Netflix in a Box: No More Red Envelopes?

Movie rental giant Netflix will partner with LG Electronics to offer set-top boxes that will enable consumers to stream movies from the Internet to their network-enabled TV sets.

The service will eliminate the need to use a personal computer to download films — a service Netflix currently offers on a limited basis — and enable high-definition versions of full-length movies and other programming to be sent directly to TVs.

The service will likely be available by the second half of this year, the companies said in a joint announcement just a few days ahead of the International Consumer Electronics Show in Las Vegas.

‘Instant Gratification’

“Consumers crave compelling and immediate content,” said Ki Kwon, president of LG Electronics USA’s consumer division. “The Netflix online streaming movie feature can provide instant gratification.”

For Netflix, the service is another leg of a larger hybrid strategy that gives users as many choices for obtaining content as possible. Its core rent-by-mail service has around 7 million users, and in recent years Netflix has added Internet-based downloads and streaming options as well.

Netflix shares rose just under 1 percent in morning trading Thursday to US$26.58.

‘A Huge Opportunity’

Amazon has partnered with TiVo to enable direct-to-TV downloads, and Apple debuted its AppleTV device for slinging Web content to televisions last year.

The Netflix solution will require consumers to be subscribers and to own an LG device and a network-enabled television set.

“Internet to the TV is a huge opportunity,” said Netflix Chairman and CEO Reed Hastings.

Netflix considered offering its own brand of set-top boxes before deciding to partner with LG. “We concluded that familiar consumer electronics devices from industry leaders like LG Electronics are a better consumer solution,” Hastings said.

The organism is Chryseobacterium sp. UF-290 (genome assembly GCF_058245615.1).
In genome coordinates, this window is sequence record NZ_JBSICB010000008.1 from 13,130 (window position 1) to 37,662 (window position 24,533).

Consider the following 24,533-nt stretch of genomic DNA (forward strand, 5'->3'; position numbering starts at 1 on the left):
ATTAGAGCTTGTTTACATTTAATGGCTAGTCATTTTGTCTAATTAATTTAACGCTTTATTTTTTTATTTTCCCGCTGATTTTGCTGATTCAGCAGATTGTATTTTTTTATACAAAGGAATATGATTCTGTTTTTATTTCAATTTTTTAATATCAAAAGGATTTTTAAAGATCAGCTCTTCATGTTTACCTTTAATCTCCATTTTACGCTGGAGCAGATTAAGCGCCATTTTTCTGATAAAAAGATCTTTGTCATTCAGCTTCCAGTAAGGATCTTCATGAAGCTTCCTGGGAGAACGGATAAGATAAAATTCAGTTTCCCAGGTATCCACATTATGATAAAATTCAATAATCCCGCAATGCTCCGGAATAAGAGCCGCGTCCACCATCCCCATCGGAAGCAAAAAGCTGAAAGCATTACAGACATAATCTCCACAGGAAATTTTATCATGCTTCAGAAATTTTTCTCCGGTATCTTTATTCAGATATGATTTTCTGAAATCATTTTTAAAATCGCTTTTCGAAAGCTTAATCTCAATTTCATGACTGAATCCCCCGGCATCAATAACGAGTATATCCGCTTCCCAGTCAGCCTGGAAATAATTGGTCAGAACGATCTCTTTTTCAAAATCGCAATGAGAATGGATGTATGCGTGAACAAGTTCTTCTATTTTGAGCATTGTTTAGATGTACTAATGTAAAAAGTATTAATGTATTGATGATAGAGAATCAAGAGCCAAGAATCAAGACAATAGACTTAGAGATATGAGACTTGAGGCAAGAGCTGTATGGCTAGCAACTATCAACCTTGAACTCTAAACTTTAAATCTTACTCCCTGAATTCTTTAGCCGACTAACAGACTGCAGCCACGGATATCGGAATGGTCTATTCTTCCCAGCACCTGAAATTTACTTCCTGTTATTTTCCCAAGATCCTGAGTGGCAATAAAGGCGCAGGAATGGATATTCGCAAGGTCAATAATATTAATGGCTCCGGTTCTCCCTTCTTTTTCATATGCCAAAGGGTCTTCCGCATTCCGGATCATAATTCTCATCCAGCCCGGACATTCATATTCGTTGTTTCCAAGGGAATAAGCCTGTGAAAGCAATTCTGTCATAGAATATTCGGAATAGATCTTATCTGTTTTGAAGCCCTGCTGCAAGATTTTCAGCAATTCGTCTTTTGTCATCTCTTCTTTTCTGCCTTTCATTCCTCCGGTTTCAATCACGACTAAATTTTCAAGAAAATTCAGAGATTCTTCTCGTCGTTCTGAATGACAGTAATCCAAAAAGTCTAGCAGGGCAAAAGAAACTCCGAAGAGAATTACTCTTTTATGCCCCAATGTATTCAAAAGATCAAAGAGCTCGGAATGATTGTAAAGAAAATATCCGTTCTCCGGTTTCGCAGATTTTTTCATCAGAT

Plenty of Competition

The move comes as early attempts to deliver video over the Web are starting to shake out. Wal-Mart recently abandoned its video-on-demand offering, which was limited to PCs only, JupiterResearch analyst Michael Gartenberg told the E-Commerce Times.

“Netflix is making a good move to get the streaming service beyond the PC to the TV — where consumers really want it,” he said. There will be plenty of competition, however, including video-on-demand services from cable and telephone companies.

While the Netflix name may help it get early adoption, “the brand will only carry it so far,” and the details of how the hardware and service work will help determine how much of the market it can capture. “They’ve got to overcome the technological hurdles that have slowed mass market adoption to date,” Gartenberg added.

Ramping Up

CES is expected to be heavily focused on Web and mobile initiatives this year. Netflix’s announcement may help put pressure on Apple to add movie rentals to its iTunes Music Store, a move it has long been rumored to be on the verge of making. Published reports last week suggested Apple has already struck a deal to offer rentals of movies from 20th Century Fox and is poised to announce the service soon.

Bridging the final gap from PC to TV remains the key to the market, said Yankee Group analyst Michael Goodman.

A 2006 survey by that research firm found that while only about 10 percent of users with broadband Internet connections would pay to download video to their PCs, that number jumps to 40 percent if that content could be sent to their TV sets.

“The first easy-to-use and affordable services that bridge that gap will be what enables mass-market adoptions,” Goodman told the E-Commerce Times. Pricing will be a key factor, because many of Netflix’s subscribers choose relatively inexpensive monthly options and may be reluctant to invest in new hardware before it’s clear what approach will win in the end.

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